Nixon tried to speak, but such a tremendous feat is impossible when you’ve forgotten how to breathe. His mouth moved, but only a few strained noises managed to squeak past his larynx.

Winters chuckled, his eyes twinkling in a way Nixon hadn’t remembered seeing since before Normandy. “Happy V-E Day.”

Since falling to his knees and groveling at the feet of Dick “God” Winters in front of two subordinate officers wouldn’t look very flattering, Nixon managed to get his tongue working again and stammered a fainthearted “Thank you” to the man he suddenly wanted to marry and worship for the rest of his life.

Winters flashed a closing smile and turned, presumably off to attend business elsewhere and leave his companion to do what he does best, but Nixon’s gears suddenly jolted as he woke up from his stupor.

“Hey Dick,” he called, and Winters turned around. Nixon smiled craftily. “Have a drink with me. Just one.”

Winters gave him a strained, we’ve-been-through-this-before look.

“You mean you’re gonna give me the pick of the litter of this whole trove—” Nixon threw his arms wide, “—and not even share a little toast with your best friend?”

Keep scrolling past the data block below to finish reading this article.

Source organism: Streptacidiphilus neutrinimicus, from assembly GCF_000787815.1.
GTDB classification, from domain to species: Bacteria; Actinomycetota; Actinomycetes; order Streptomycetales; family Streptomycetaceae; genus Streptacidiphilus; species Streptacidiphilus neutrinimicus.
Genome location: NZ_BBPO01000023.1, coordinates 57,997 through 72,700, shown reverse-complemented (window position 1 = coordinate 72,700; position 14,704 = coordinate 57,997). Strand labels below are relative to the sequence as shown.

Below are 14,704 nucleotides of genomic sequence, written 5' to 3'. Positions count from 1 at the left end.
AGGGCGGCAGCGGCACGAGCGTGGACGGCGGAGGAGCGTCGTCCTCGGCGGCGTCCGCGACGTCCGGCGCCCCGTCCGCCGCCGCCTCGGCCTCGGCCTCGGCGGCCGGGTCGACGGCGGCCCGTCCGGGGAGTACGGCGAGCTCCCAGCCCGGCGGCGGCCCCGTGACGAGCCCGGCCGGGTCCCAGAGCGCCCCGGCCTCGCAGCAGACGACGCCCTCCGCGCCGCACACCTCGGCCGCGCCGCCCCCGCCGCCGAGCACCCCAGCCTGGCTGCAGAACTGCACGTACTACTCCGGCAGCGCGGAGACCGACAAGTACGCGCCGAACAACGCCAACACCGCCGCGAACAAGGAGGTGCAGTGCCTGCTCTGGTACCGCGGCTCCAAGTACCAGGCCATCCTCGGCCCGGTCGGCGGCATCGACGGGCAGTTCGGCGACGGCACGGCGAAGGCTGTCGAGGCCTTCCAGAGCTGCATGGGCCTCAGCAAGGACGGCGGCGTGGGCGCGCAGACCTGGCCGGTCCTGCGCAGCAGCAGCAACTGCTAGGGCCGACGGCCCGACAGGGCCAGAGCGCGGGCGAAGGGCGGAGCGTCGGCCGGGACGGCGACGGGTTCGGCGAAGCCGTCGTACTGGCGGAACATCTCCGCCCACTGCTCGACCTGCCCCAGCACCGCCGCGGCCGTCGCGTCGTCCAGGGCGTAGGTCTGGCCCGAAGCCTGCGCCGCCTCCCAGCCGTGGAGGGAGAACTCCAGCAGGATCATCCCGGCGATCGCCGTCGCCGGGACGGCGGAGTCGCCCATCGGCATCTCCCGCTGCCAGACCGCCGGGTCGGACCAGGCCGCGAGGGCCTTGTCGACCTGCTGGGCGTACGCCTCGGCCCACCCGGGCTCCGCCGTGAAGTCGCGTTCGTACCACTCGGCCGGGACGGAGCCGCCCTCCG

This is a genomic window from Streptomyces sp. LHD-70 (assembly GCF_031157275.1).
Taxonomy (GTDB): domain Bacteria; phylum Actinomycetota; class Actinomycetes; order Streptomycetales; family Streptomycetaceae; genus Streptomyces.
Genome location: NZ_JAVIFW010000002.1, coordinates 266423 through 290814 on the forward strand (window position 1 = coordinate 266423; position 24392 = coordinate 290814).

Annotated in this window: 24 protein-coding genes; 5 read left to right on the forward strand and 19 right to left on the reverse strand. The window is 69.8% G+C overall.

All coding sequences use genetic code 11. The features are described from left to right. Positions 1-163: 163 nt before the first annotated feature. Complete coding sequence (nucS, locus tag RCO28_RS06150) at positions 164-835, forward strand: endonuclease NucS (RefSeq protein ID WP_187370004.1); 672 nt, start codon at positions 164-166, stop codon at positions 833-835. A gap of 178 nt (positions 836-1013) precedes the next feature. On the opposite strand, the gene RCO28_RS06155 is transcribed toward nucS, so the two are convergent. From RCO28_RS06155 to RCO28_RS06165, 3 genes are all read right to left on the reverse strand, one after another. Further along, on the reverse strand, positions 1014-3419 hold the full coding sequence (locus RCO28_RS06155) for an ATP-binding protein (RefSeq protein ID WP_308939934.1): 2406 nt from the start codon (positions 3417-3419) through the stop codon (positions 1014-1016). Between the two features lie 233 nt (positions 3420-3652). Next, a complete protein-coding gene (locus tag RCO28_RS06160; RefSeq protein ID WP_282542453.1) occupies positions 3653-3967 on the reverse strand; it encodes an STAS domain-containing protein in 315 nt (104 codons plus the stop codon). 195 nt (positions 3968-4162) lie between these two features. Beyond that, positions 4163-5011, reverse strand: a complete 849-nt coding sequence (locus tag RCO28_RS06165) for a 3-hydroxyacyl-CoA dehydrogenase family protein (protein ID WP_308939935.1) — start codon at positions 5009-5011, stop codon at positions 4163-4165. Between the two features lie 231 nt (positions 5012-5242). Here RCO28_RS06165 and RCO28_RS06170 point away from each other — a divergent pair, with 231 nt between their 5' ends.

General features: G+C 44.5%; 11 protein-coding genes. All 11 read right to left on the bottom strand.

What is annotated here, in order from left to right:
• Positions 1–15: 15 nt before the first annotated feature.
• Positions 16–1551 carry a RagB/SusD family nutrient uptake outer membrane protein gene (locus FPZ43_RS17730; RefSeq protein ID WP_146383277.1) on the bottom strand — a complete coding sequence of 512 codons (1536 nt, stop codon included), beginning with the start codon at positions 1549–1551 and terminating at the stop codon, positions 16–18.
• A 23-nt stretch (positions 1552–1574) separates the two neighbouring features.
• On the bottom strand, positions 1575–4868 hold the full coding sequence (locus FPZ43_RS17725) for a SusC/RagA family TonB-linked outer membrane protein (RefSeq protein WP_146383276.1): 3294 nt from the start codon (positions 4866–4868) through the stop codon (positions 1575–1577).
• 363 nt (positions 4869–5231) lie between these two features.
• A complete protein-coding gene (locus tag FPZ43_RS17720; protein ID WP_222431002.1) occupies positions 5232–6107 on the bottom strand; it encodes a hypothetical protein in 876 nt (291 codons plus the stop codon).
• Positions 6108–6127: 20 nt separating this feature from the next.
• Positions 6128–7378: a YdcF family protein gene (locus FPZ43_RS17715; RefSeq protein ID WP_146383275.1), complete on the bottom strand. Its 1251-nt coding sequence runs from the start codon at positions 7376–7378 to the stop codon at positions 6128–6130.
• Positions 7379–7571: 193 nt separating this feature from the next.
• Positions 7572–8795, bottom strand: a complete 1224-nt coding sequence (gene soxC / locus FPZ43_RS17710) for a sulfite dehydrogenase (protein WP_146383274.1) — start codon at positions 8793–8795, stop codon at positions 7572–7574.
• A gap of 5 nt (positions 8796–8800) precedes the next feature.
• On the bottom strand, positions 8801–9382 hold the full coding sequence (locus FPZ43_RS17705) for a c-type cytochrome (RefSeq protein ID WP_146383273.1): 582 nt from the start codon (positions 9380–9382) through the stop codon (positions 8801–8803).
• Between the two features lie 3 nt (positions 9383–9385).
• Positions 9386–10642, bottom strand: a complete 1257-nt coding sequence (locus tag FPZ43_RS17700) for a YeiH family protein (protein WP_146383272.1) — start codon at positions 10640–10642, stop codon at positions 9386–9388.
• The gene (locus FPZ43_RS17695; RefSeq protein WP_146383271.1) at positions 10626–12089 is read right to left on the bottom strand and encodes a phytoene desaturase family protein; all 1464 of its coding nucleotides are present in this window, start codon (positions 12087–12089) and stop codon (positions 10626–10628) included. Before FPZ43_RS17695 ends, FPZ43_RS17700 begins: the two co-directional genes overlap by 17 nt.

Winters didn’t appreciate the guilt tactic, but Nix had found his soft spot. As usual. He sighed and walked back. “Alright. One sip.”

Nixon beamed like any spoiled brat accustomed to getting his way and darted off to find the best bubbly within his reach. Winters watched him peruse the shelves like an excited bloodhound and shook his head, trying not to laugh. The man was incorrigibly decadent and would more likely become a monk before giving up the sauce, but he had his noble moments. That is, moments when Dick wasn’t playing father-figure to an overgrown, drunken Peter Pan. Nixon was capable of selflessness and temperance—he just needed a good example to learn from. Winters hoped to be that example.